Nearly a decade on, the impact of The Blair Witch Project continues apace with the P.O.V./mockumentary format for horror films especially popular as a cinematic device at the moment, with the likes of Cloverfield, Diary of the Dead, and now this Spanish flick. But, just as was proved with Blair Witch, a smaller tighter film can make an even bigger splash than its blockbuster brothers, and it is testament to [●REC]'s brilliance that it manages to trump similarly gimmicked pictures of a higher profile and/or from respected masters of their craft. And mark my words, it is one of the best horror films of the decade.
The set-up is simple: local TV presenter Angela (Manuela Valesco) and cameraman Pablo follow a crew of firemen on their night shift. But when they are called to an apartment building, it rapidly becomes clear that this is not an ordinary call-out. Soon, the whole building is sealed off and quarantined, the residents start to panic, the terror builds and builds, and the camera keeps rolling. And therein lies the key aspect to the film's success, in that directors Juame Balagueró and Paco Plaza utilise every trick at their disposal that the fourth-wall breaking camera perspective offers: characters react differently to the intrusion of being filmed, the sound and lighting are crucial mechanics in building atmosphere and tension, and with the one lens the only view available to the audience, we are forced to see what our cameraman sees and venture where he goes, whether we want to or not.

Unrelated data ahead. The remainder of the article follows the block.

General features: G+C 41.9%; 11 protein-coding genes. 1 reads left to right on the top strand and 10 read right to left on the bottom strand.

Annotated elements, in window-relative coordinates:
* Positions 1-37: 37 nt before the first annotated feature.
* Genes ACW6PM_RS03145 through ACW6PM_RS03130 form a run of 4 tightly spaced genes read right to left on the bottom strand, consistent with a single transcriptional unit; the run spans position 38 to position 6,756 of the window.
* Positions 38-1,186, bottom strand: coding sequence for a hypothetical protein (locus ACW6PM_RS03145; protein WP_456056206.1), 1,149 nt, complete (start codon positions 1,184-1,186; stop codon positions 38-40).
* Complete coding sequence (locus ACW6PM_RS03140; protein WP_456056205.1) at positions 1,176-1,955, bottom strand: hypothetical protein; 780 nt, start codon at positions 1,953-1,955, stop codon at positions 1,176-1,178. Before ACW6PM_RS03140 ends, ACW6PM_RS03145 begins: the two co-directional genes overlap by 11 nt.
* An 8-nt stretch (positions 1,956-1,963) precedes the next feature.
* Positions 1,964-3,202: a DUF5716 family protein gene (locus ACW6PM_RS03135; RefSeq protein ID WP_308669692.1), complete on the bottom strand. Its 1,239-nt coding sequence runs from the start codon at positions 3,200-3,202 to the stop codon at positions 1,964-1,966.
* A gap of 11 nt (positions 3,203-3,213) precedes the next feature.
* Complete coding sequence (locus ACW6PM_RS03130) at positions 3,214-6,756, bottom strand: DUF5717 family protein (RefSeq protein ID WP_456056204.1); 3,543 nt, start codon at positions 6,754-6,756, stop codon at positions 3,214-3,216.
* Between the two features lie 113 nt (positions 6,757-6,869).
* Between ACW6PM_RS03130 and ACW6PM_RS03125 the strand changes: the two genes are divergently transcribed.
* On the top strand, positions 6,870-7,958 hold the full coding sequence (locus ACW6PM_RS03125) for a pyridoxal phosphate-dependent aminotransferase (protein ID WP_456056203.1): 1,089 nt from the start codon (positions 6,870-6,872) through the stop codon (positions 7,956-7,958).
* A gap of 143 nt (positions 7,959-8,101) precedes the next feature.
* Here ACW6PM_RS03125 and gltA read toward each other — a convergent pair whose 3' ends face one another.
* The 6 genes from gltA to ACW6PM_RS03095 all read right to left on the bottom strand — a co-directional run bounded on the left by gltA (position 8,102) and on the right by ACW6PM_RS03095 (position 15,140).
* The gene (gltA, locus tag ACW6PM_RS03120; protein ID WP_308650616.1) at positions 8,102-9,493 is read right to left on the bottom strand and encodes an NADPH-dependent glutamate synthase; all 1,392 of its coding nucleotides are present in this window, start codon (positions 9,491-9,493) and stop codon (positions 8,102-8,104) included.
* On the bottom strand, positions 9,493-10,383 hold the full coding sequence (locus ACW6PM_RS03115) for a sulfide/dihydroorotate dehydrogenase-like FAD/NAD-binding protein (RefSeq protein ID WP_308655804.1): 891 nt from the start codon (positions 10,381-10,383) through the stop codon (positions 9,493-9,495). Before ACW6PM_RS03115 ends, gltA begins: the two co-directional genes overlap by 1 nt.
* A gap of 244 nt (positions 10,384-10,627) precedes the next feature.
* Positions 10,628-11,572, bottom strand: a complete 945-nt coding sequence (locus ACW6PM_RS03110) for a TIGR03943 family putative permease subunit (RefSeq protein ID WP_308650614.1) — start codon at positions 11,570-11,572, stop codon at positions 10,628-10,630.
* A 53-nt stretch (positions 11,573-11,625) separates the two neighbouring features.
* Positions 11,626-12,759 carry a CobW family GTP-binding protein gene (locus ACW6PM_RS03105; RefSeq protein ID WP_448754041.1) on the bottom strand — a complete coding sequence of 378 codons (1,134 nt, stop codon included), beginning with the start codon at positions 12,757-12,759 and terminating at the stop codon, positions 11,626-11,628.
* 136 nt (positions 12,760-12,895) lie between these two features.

Being as self-contained as it is, the film accomplishes everything it sets out to achieve in its lean running time, with an entertaining opening establishing the nature of the original TV programme and a midway pause for interviews with the residents providing welcome humour and lightness to the otherwise dark and intense horror. And while it takes a little while to get going, once it kicks off, it really kicks off, with the last half-hour in particular offering a barrage of unrelenting thrills and supsense few films achieve in their entire running time. It is kudos to the cast (in particular, the wonderful Valesco) that the fear remains palpable and the terror believable. And as the true nature of the chaos is gradually revealed, [●REC] is elevated to exceptional status.
No horror film since Ringu has left as indelible impression on my mind as [●REC]. And as the experience will no doubt be diluted by the upcoming sequel (from the original makers) and American remake (with the more generic title of Quarantine, complete with spoilerific trailer, though with the likeable Jennifer Carpenter from Dexter in the lead role), anyone with even the slightest interest in horror is strongly advised to catch [●REC] as soon as possible, in all its raw, disturbing and thrilling glory.
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